Wednesday, November 02, 2011

British Pub Week : The One And Seven-penny Pint


Staying with British Pub week, my picture today features a part of a pub sign I noticed as I was out walking through Halifax on Monday. The pub is the Beehive and Cross Keys which was built in 1932 following the demolition of two earlier pubs : yes, you guessed, the Beehive and the Cross Keys. Both these earlier pubs had been owned by the Swift family and in the 1880s, Henry Swift, established a brewery behind the Cross Keys in the splendidly named Spice Cake Lane. Road widening in the 1930s swept away the earlier pubs, the brewery and - perhaps most tragically of all - Spice Cake Lane.

The new pub was a functional 1930s affair designed by local architects Walsh and Maddocks. Functional it may have been, but in addition to the more traditional inn sign at the front of the premises, the builders set two fine mosaics into the side wall. I seem to recall that the Beehive and Cross Keys was the first pub I ever bought a pint of beer in. I was a little under age and trying to cover my innocence with bravado. The landlord pulled the pint and I handed him one shilling and sixpence. "When did you last buy a pint of beer?" he asked somewhat severely. I looked at him in puzzlement trying to cover my embarrassment. "Nay Lad", he continued, "it's one and sevenpence now".

17 comments:

  1. Seems a long time ago. When I started as an apprentice in the RAF, 1963, I can remember we were paid £4 a week, and we could go to town and have a good time on that, and still have money in the bank. Hard to buy a pint in London for that now.

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  2. I love the mosaics on the side. Did you notice that the upper mosaic bears a strong resemblance to the Papal coat of arms?

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  3. Ah! The Beehive! It Was Probably the nearest Pub to where my Mam & Dad lived (If you don't count The Irish Club)
    I haven't been inside for several years.
    Have you ever heard of the rumours about Pat Phoenix there (in the 60s/70s)? I don't really know the full story but its something to do with some actor (The Playhouse ,of course, being across the road)A Love Triangle & some sort of fist-fight/argument ..........ah Real Life can be a soap-opera too!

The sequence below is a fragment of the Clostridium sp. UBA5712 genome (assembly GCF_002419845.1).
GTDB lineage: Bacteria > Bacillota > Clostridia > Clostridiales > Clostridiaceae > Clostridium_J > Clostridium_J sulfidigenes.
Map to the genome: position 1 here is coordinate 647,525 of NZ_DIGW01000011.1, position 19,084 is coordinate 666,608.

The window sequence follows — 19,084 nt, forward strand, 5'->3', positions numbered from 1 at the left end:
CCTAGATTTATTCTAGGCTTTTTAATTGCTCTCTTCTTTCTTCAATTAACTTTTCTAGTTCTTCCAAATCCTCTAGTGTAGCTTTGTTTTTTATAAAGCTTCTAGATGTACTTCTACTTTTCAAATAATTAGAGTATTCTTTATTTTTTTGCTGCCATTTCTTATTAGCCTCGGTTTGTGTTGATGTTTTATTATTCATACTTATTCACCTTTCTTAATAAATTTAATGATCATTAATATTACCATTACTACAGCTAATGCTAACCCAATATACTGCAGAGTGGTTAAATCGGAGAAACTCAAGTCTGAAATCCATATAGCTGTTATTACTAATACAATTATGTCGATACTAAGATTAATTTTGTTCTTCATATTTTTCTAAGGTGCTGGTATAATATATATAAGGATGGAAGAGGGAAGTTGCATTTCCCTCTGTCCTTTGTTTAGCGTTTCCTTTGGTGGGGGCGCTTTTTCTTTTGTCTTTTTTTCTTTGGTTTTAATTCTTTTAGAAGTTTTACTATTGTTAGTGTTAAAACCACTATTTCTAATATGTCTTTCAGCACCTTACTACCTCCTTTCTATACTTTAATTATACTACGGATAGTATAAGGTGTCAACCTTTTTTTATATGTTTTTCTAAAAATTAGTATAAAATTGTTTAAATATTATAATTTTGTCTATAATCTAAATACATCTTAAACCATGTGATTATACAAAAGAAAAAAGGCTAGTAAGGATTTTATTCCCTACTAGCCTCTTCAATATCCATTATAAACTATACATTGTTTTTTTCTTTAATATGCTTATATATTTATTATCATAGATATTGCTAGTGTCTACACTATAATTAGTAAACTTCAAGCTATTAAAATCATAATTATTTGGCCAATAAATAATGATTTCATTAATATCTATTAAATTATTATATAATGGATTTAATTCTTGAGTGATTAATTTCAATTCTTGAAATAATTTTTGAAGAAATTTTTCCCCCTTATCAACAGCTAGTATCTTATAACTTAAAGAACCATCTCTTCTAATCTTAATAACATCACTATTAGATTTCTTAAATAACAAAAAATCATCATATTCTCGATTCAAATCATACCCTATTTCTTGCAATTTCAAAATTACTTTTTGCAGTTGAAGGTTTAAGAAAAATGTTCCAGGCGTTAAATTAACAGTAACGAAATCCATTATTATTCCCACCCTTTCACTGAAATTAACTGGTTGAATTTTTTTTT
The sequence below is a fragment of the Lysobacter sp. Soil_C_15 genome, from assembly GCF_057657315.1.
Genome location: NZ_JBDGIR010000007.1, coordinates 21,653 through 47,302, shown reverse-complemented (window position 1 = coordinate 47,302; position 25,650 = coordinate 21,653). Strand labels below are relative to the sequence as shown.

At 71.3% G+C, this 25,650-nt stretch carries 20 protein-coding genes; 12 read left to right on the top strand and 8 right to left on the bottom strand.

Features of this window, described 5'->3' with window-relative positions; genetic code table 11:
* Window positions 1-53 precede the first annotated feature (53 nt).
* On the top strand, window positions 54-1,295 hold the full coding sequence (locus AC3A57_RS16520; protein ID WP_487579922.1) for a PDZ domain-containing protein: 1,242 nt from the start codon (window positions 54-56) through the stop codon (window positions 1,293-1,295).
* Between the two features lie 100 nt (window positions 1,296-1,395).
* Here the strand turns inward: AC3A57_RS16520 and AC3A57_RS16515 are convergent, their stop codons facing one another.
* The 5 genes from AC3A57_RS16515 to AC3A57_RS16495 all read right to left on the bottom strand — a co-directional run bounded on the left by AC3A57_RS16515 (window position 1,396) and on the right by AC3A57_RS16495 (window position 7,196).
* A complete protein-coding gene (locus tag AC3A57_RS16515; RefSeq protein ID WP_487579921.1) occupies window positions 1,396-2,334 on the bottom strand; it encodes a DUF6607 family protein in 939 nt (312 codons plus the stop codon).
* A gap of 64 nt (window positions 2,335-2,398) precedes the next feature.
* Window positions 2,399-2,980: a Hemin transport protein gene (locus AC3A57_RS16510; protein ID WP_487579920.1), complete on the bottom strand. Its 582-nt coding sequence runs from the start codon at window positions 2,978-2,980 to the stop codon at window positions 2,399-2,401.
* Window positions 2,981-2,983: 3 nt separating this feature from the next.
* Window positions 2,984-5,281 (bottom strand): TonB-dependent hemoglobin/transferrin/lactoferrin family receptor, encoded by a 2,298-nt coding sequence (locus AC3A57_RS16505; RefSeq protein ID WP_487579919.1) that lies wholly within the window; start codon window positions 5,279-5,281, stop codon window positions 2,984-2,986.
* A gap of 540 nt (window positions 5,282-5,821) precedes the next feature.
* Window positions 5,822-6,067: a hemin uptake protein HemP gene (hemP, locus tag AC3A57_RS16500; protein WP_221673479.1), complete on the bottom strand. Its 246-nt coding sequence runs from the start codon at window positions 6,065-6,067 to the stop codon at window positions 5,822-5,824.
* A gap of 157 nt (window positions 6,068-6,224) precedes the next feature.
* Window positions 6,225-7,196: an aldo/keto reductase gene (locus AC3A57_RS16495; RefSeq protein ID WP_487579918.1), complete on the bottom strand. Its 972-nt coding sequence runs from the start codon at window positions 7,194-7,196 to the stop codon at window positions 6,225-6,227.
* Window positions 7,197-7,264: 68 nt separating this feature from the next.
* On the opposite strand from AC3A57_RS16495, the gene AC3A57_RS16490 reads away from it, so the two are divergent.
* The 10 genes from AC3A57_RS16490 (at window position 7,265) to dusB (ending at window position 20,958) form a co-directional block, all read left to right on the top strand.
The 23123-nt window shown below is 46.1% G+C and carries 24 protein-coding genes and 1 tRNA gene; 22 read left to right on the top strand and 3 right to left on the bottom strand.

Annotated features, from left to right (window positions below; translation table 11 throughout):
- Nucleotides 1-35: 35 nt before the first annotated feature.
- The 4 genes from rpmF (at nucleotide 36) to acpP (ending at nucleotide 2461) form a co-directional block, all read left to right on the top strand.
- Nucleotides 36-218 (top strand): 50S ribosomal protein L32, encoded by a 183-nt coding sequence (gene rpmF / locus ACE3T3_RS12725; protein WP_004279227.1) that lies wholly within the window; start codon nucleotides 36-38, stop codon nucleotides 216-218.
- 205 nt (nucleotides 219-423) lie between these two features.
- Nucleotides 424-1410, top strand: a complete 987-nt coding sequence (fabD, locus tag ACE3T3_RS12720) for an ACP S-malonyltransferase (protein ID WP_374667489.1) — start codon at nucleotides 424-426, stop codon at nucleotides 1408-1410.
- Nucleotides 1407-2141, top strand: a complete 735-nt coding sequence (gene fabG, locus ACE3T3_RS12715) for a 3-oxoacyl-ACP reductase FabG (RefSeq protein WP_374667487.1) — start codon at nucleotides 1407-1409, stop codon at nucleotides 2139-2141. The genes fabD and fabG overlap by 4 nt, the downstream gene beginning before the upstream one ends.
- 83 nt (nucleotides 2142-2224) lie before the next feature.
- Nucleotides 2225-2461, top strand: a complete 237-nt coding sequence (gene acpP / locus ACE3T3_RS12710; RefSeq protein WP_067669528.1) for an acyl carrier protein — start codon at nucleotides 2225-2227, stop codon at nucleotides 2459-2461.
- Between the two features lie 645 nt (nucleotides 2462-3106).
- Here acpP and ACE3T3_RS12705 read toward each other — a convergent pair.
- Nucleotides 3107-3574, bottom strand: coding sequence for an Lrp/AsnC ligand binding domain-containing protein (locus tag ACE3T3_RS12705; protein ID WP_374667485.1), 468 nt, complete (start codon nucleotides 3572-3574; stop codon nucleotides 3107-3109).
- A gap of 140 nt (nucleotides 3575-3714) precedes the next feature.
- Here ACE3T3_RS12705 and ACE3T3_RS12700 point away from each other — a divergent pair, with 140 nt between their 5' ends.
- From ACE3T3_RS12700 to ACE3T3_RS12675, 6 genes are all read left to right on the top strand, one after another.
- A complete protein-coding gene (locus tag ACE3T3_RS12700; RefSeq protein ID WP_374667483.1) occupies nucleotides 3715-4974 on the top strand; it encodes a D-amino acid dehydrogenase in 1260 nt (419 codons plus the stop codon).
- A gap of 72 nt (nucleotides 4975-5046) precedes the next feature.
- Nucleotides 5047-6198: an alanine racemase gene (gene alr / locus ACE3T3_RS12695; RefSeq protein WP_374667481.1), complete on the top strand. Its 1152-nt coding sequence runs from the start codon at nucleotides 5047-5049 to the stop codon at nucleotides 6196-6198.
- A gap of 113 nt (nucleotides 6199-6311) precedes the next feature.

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  4. Excellent, Alan. And who wouldn't want to live in 'Spice Cake Lane'?

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  5. One of the things Gem and I adored doing during our UK visit, was take note of the many unexpected and delightful place names. After all, who wouldn't want have an address featuring a place named Spice Cake Lane?!

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  6. Spice Cake Lane - there has to be a story behind that!

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  7. So much history in pubs.

    My father in law has a huge collection of pump clips - and i mean HUGE - he has thousands but only ONE from each brewery. So courage would only count as one, as would say Scottish and Newcastle. He has every Welsh pump clip since 1900 bar one (not available) including every micro brewery. Oh, he can bore people for hours!

    Did you know there's even a pumpclip museum http://www.pumpclipmuseum.com/

    As for me, I just like the beer.

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  8. I love the name Spice Cake Lane. It makes the mouth water!

    The mosaics on the side of the pub certainly add a lot to the attractiveness of the building.

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  9. I remembr my father-in-law complaining bitterly when the price went up to 1/11d

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  10. Enjoy the history behind these premises. Good one about the price of a pint! The first time I went in way under age the local police came in to check the estblishment. I was not noticed!

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  11. I'm another one who rather fancies Spice Cake Lane.

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  12. What nice blogs you have (I love sepia too) and love mosaics too,lovely pub, here we have a little town almost have all the houses with mosaics in their walls included the church!Gloria

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  13. is whipped cream way interswct with spiced cake lane - what a tasty name!

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  14. we all have one of those blushing moments, for one reason or another...
    ;)~
    HUGZ

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  15. Nice blue - might use it somewhere in the new house.

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  16. Alan, I was arrested in a raid by the constabulary when I was in college. I was three weeks shy of legal. (21) The case was dismissed when I finally stood before the judge because, by then, I was comfortably legal. The judge was a good man and wished me a happy birthday. My crime was having a beer in my hand when the police swept in to quell evil. Luckily, I was not scarred from the experience.

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  17. Super photo. Do you know if there are any photos of the original Beehive Inn? Death record of my granduncles son who died in October 1925 said he was "Archey Edward Morrison of the Beehive Inn, 31 Kings Cross Street, Halifax"

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